In the lead-up to trial, defense counsel asked the judge for a Frye Hearing, given the one very limited issue and its nature. In the many states that employ this standard, this type of hearing seeks to establish whether the theory — here, that Septocaine is neurotoxic and, therefore, should not be used for block injections — is one that is “generally accepted in the relevant scientific community”, or, instead, “junk science”, the latter of which is inadmissible. At the Frye Hearing, plaintiff’s expert general dentist argued that Septocaine is a known neurotoxin not to be used for mandibular blocks, with Lidocaine or Carbocaine the proper drugs for that purpose; on cross-examination by defense counsel, the expert was unable to reference any publication which was anything but an anecdotal case report, and he also acknowledged that there had been reported cases of nerve injury following injections with Lidocaine and Carbocaine.
Defense counsel produced a dental school faculty member in the endodontics department who had additional training in biochemistry. This expert testified that formal research studies in refereed journals had debunked the neurotoxicity theory, provided copies of those studies to the court, and explained why, from a biochemical standpoint, neither Septocaine, Lidocaine nor Carbocaine was neurotoxic. The dental community, this expert explained, does not accept the approach of the plaintiff, and has not for some time. The judge concluded that the plaintiff had not demonstrated scientific community acceptance of his theory. With nothing else left in plaintiff’s case, his attorney discontinued the case.
Even though this case did not contain a claim of lack of informed consent, most dental malpractice case filings do have such a claim, and the facts here certainly would have justified it and would have been a challenge for the defense to overcome. With State differences as to specifics, the general proposition regarding informed consent requirements is that a patient must be advised before a procedure of the foreseeable risks, the benefits, and the viable alternatives with their risks. Here, the endodontist specifically excluded the risk of paresthesia due to the distance of the tooth from the mental foramen, but paresthesia does at times occur following mandibular block injections. It raises a question to be considered as to whether giving a block injection for any procedure warrants such a warning; we do not provide an answer, as that choice belongs with the dentist’s judgment, based upon a number of factors associated with a given set of circumstances.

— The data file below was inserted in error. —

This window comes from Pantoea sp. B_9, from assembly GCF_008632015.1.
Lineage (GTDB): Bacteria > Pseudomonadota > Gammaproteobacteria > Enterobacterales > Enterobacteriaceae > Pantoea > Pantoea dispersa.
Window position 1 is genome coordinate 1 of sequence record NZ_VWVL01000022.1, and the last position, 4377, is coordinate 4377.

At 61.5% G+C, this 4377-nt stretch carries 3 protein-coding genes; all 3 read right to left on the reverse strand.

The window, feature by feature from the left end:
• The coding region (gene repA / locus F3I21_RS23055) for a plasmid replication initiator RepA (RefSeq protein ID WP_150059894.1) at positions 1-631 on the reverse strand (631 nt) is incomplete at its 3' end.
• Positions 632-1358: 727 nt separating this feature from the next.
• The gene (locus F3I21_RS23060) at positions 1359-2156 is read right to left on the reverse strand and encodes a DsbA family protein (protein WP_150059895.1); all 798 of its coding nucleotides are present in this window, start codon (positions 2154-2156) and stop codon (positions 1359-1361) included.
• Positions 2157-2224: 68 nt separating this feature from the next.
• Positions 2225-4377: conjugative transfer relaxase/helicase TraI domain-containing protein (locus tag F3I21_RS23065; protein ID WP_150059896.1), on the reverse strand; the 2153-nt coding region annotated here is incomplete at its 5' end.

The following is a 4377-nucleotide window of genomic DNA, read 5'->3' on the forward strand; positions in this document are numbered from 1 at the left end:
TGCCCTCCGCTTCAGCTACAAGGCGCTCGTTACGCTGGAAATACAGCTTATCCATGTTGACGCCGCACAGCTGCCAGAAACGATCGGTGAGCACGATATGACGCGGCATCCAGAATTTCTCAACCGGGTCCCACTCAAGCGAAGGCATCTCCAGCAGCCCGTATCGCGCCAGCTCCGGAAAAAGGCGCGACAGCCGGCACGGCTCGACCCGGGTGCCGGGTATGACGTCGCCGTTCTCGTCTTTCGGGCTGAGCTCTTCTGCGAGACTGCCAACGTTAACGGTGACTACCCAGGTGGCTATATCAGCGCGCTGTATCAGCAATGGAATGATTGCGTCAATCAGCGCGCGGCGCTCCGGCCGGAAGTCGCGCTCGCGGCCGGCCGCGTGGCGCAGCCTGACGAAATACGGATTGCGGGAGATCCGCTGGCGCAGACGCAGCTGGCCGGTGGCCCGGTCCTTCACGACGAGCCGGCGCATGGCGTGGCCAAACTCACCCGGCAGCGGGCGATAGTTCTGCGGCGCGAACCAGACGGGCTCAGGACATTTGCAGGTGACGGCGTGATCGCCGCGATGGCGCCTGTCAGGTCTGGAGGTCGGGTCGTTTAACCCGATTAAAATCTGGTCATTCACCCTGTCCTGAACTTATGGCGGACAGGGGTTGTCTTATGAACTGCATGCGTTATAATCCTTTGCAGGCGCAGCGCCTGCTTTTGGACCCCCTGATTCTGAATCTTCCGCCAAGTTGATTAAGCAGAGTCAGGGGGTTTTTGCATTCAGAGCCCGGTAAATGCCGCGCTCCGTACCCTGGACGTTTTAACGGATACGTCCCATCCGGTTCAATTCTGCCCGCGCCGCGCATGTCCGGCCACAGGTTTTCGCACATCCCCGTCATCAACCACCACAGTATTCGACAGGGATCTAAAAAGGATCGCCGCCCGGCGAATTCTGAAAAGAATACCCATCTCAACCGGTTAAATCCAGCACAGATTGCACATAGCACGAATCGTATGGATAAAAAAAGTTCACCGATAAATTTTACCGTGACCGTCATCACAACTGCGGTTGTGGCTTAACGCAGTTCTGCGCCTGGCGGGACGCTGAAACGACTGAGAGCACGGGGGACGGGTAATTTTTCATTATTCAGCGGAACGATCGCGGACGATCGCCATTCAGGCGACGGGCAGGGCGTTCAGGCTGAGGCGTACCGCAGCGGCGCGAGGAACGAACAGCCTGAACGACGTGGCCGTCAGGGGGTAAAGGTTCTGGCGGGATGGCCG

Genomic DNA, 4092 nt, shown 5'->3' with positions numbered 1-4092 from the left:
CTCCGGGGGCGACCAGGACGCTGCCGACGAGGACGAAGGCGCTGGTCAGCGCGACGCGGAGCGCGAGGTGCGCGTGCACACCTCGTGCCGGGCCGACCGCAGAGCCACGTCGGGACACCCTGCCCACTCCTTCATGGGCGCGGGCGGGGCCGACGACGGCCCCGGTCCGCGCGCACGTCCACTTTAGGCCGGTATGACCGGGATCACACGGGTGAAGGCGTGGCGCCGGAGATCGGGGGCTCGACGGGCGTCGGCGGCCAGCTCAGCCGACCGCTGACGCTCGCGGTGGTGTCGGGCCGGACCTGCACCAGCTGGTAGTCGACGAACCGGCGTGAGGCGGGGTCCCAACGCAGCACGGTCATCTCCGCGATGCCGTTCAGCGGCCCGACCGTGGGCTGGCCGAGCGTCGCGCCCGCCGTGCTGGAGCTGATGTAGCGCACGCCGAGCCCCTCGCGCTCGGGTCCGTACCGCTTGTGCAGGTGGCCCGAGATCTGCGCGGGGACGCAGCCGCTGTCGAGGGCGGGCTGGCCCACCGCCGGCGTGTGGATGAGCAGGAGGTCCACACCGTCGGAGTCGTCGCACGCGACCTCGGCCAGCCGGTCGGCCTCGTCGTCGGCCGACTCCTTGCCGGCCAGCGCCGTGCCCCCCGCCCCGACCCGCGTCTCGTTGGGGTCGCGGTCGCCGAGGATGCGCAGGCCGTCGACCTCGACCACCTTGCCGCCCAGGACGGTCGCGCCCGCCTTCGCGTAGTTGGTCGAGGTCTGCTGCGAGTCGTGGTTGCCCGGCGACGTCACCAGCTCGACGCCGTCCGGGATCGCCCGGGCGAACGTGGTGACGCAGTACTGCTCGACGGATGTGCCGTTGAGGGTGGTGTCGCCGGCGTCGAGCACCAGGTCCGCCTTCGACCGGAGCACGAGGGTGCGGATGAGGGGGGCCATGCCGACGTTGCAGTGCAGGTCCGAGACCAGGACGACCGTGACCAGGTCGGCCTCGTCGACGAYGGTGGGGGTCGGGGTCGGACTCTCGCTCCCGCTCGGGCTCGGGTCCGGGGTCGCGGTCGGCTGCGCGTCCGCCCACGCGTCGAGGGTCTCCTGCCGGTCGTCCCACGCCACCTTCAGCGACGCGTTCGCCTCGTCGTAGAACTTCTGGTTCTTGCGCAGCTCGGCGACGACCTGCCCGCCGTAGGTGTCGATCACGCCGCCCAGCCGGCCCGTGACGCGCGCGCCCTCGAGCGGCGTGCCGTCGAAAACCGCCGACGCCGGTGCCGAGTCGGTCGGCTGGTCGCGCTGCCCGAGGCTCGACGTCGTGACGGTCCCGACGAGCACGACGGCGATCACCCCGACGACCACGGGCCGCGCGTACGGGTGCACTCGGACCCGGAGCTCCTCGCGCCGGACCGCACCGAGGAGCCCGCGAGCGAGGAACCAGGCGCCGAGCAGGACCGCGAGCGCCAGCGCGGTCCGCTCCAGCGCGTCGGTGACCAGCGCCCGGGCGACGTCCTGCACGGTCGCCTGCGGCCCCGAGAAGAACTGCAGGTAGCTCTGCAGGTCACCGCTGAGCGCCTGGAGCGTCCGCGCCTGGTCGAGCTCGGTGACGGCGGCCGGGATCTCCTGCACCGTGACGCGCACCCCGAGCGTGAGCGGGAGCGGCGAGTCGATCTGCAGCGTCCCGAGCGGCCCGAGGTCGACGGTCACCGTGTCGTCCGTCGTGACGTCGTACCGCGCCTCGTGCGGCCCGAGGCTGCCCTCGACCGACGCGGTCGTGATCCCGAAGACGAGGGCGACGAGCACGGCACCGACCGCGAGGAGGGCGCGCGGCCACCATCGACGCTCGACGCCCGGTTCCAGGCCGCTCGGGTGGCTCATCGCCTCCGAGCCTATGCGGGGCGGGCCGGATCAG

This case contains two situations where referrals were made, the first from the general dentist to the endodontist to perform the procedure, and the second to an oral surgeon when a problem arose. As to whether to perform a procedure or refer the patient, dentists properly base their judgments in this regard upon their own training and experience, and the specific patient circumstances and needs. When complications develop, the assessment is essentially the same, with the added factor of whether the time within which action must be taken for the patient’s well-being is limited. In litigation, dentists are often questioned about whether s/he had an adequate level of skill to have performed a procedure or evaluation, as compared with a dental specialist, so this thought process is always a beneficial one.
The defense attorneys’ preparation of the endodontist for deposition proved valuable and case-changing by focusing their client into the relevant areas of planning. Similarly, the endodontist became thoroughly acquainted with all of the case subject matters in order to best be able to advocate for herself; she did a review of research and re-familiarized herself with anatomy. Litigation is a team effort between client, attorney, expert witnesses, and insurance company.
Problems do sometimes occur following dental treatment, but that does not necessarily equate to malpractice. Good records which document events and findings are, perhaps, the most valuable tool for defense attorneys.
Finally, the use of a less-than-common pre-trial technique, the Frye Hearing, proved dispositive. It is not expected that dentists would be at all familiar with it, but it demonstrates how an insurance carrier and its experienced defense attorneys can team up for a successful result.